Background: Patients with dyspepsia often experience troublesome symptoms.
Aim: To assess the burden of uninvestigated dyspepsia (symptoms, health-related quality of life [HRQL] and work productivity) before and after 8 weeks' esomeprazole treatment.
Methods: Patients (n=1250) with uninvestigated dyspepsia (no endoscopy within 6 months and ≤ 2 endoscopies within 10 years) underwent a 1-week esomeprazole acid-suppression test before randomisation to 7 weeks' esomeprazole or placebo. The Reflux Disease Questionnaire (RDQ), Quality of Life in Reflux and Dyspepsia (QOLRAD) and Work Productivity and Activity Impairment (WPAI) questionnaires were completed at baseline (1-week off-treatment) and 8 weeks. WPAI results were further analysed among patients who responded to the acid-suppression test.
Results: The highest baseline symptom score was for the RDQ dyspepsia domain, and the highest disease burden was for QOLRAD vitality and food/drink problems. After 8 weeks, significant improvements vs. placebo were observed for all RDQ and QOLRAD domains. The sub-population of acid-suppression test responders, but not the total WPAI population, had a significant work productivity improvement vs. placebo.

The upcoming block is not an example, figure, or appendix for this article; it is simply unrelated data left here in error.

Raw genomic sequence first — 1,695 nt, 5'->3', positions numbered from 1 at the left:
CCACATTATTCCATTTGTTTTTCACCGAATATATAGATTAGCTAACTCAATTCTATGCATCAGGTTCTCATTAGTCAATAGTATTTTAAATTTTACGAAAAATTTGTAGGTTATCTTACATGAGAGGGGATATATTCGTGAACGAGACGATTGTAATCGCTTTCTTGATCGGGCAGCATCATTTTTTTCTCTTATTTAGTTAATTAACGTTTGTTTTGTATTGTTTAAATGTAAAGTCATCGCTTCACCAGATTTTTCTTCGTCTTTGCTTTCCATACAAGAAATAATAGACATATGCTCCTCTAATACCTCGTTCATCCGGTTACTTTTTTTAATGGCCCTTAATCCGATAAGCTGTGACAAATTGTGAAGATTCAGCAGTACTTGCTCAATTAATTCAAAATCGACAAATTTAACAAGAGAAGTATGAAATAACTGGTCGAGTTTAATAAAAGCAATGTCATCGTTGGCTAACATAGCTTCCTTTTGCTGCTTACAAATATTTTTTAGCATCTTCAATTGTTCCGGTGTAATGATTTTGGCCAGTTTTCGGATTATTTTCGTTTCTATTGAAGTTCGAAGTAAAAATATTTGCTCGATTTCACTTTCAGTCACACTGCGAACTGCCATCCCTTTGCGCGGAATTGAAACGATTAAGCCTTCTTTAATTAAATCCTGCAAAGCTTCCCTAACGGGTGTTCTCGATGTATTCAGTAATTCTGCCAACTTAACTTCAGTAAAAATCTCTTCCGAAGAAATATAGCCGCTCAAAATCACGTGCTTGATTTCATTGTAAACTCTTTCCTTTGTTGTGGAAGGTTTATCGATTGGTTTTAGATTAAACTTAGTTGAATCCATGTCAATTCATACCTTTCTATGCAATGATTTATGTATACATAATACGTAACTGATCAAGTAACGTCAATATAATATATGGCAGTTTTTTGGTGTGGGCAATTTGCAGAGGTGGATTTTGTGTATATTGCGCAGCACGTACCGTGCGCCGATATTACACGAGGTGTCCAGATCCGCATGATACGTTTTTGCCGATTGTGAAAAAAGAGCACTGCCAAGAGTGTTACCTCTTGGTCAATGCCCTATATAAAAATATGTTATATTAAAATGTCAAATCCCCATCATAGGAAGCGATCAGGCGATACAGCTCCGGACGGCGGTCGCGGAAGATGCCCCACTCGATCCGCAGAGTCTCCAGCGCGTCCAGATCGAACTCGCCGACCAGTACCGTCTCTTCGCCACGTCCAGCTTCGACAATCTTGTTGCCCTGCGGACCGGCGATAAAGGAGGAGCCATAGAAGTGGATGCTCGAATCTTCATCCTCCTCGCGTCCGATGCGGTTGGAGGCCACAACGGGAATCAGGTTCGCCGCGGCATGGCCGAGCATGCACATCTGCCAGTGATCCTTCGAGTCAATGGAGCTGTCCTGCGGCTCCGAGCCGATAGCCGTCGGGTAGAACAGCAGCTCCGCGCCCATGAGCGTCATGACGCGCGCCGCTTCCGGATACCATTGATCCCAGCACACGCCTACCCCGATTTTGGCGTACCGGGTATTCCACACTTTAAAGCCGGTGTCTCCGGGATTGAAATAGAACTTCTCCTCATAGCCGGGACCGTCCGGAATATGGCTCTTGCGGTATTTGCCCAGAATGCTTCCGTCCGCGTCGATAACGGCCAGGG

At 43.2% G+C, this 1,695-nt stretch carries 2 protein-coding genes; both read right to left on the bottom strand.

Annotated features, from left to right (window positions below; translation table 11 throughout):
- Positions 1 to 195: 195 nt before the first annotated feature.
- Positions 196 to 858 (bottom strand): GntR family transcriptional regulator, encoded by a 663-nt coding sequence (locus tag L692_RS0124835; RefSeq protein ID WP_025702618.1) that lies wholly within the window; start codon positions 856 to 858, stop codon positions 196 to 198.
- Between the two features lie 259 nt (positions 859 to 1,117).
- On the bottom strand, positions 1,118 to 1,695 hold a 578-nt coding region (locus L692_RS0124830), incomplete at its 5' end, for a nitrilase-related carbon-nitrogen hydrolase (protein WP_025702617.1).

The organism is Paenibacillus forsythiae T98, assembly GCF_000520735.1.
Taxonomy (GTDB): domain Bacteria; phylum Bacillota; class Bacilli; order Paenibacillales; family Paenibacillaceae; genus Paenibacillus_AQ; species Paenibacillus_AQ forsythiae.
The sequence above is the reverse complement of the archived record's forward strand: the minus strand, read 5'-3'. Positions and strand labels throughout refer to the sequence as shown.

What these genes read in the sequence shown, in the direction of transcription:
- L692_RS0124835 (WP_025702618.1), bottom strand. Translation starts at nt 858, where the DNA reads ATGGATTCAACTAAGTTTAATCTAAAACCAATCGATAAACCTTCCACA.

Conclusions: Uninvestigated dyspepsia is associated with high symptom load and impacts on HRQL and work productivity. Esomeprazole improves HRQL among such patients, and improves work productivity among 1-week acid-suppression trial responders. ClinicalTrials.gov identifier: NCT00251992.
© 2011 Blackwell Publishing Ltd.